Unable to fund a lawsuit, the solar industry tried last year to get relief from the General Assembly in the form of HB 129, a bill that would have made explicit the right of renewable energy companies to sell power to their customers through PPAs. Delegate Jerry Kilgore (R-Gate City) shepherded the bill through the House, where it passed without a single dissenting vote. Once in the Senate, though, it was “carried over” (effectively, killed) by a Senate committee stacked with Dominion allies like Dick Saslaw (D-Fairfax) and Chairman John Watkins (R-Midlothian). 

Quick quiz, but not a toughie: according to the Virginia Public Access Project, www.vpap.org, who is the top donor to the campaign chests of Dick Saslaw and John Watkins? 

The failure of HB 129 leaves a lot of would-be solar and wind customers in limbo, keeps Virginia companies from growing and adding jobs, and prevents churches, colleges and universities from benefiting from the federal tax credits that are available to residents of other states where PPAs are common.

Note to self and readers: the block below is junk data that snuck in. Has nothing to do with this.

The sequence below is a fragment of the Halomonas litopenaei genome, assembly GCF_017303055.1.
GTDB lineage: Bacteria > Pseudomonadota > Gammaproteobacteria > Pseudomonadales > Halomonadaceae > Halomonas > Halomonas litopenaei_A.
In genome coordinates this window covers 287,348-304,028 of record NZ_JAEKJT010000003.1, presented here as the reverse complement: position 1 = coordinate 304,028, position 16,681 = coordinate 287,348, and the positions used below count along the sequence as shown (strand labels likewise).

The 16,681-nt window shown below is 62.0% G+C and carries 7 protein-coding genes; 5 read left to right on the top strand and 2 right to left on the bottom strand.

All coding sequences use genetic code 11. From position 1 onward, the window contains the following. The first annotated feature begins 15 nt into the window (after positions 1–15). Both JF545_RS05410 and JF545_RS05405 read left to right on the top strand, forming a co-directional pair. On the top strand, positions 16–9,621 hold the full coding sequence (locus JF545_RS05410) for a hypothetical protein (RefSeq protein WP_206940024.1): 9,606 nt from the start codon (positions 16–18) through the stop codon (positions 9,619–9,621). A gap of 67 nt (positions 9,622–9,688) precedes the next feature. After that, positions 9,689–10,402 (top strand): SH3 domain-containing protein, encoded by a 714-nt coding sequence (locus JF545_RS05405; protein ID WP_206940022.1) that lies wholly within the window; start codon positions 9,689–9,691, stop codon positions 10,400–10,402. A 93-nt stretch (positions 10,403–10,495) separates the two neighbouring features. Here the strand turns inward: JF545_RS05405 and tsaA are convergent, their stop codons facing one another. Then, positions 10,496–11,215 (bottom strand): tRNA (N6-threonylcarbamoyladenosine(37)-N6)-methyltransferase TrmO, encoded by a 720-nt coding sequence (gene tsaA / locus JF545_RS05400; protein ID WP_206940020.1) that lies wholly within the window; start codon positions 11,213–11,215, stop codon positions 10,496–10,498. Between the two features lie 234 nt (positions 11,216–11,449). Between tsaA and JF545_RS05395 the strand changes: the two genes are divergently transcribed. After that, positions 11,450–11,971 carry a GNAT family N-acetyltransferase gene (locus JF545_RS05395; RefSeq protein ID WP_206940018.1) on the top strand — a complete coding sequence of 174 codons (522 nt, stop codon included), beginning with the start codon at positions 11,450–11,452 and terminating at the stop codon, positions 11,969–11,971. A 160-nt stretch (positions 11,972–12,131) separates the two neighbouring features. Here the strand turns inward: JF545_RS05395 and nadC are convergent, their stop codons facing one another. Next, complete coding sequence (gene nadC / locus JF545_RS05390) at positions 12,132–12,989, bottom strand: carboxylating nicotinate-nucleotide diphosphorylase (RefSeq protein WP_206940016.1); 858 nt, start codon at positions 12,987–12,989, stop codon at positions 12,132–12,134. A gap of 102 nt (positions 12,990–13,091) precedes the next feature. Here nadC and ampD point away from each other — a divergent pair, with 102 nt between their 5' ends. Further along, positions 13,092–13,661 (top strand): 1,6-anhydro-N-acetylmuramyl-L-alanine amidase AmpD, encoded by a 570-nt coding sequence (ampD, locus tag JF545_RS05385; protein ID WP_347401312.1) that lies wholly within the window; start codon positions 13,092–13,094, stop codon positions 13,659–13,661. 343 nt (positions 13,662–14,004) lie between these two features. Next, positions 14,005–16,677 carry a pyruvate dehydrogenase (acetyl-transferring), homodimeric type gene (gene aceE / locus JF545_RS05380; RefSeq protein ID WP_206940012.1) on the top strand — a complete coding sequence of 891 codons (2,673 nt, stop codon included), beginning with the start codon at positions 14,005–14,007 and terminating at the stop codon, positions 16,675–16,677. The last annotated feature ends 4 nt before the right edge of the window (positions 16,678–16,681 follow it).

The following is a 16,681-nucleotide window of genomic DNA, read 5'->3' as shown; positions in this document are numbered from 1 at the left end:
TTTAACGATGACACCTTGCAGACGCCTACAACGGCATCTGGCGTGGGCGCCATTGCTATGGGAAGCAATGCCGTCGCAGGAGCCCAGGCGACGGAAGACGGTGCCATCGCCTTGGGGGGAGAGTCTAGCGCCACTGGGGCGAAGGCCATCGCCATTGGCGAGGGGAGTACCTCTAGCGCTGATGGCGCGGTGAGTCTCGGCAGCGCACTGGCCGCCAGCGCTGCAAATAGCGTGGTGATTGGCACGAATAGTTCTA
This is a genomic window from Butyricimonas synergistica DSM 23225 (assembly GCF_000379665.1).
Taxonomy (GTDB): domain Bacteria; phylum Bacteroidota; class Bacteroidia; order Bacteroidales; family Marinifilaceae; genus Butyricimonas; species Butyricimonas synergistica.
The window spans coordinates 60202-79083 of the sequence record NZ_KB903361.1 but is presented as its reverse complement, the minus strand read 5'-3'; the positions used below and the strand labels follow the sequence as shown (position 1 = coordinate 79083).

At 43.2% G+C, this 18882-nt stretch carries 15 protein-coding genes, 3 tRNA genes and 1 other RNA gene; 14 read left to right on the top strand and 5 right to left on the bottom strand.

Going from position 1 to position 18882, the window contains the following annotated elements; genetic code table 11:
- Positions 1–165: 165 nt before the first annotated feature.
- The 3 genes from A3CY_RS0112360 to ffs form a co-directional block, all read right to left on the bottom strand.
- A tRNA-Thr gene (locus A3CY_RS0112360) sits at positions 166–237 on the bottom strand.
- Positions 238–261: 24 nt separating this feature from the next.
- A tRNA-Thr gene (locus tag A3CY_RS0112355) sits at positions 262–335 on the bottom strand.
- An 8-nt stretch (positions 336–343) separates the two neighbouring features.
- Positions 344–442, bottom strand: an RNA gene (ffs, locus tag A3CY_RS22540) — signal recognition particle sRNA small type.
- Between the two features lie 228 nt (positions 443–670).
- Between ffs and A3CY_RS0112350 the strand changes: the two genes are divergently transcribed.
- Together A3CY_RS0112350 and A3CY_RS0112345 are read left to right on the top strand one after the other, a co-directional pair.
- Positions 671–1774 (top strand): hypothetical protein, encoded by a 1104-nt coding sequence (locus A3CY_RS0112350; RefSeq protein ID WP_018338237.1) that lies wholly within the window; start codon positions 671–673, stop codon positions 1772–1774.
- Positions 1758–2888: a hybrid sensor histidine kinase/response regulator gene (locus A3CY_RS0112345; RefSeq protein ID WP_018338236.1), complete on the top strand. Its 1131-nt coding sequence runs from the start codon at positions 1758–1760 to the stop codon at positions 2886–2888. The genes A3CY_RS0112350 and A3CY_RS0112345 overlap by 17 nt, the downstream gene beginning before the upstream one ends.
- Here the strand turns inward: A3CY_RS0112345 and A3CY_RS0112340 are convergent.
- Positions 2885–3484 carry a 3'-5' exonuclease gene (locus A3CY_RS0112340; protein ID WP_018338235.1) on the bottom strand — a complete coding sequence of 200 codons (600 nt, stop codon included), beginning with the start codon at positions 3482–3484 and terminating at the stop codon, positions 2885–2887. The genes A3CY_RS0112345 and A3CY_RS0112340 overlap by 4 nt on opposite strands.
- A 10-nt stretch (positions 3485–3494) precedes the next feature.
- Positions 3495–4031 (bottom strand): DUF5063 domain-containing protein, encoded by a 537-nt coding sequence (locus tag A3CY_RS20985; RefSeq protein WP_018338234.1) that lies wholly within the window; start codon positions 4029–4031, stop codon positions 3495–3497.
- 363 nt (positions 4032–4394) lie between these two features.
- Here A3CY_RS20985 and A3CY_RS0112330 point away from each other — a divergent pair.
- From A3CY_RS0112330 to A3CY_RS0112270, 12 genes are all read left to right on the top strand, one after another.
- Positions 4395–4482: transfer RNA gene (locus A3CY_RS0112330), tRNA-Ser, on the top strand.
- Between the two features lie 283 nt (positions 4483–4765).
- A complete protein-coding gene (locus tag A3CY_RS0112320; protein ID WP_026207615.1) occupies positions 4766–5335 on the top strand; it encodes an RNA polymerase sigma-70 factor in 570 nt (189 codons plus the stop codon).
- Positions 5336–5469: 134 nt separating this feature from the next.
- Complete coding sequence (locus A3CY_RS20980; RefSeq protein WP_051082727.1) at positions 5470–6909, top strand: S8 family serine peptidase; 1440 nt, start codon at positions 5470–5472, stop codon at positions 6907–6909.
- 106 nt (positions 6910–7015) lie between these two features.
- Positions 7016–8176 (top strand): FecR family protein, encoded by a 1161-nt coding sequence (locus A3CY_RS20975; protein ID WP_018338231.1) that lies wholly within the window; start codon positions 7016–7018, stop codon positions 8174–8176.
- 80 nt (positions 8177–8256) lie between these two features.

It has also given Dominion a black eye with the public and local officials. Critics say the heavy-handed effort to squash small solar companies shows the utility giant has grown overly complacent about its status as the most powerful force in Richmond.  

Dominion should back down from its unreasonable opposition to PPAs. It has little to lose by allowing private companies the space to compete and innovate in a market Dominion itself doesn’t serve. And if it won’t back off, then the public needs to remind its legislators who they serve. Hint: it’s not supposed to be Dominion.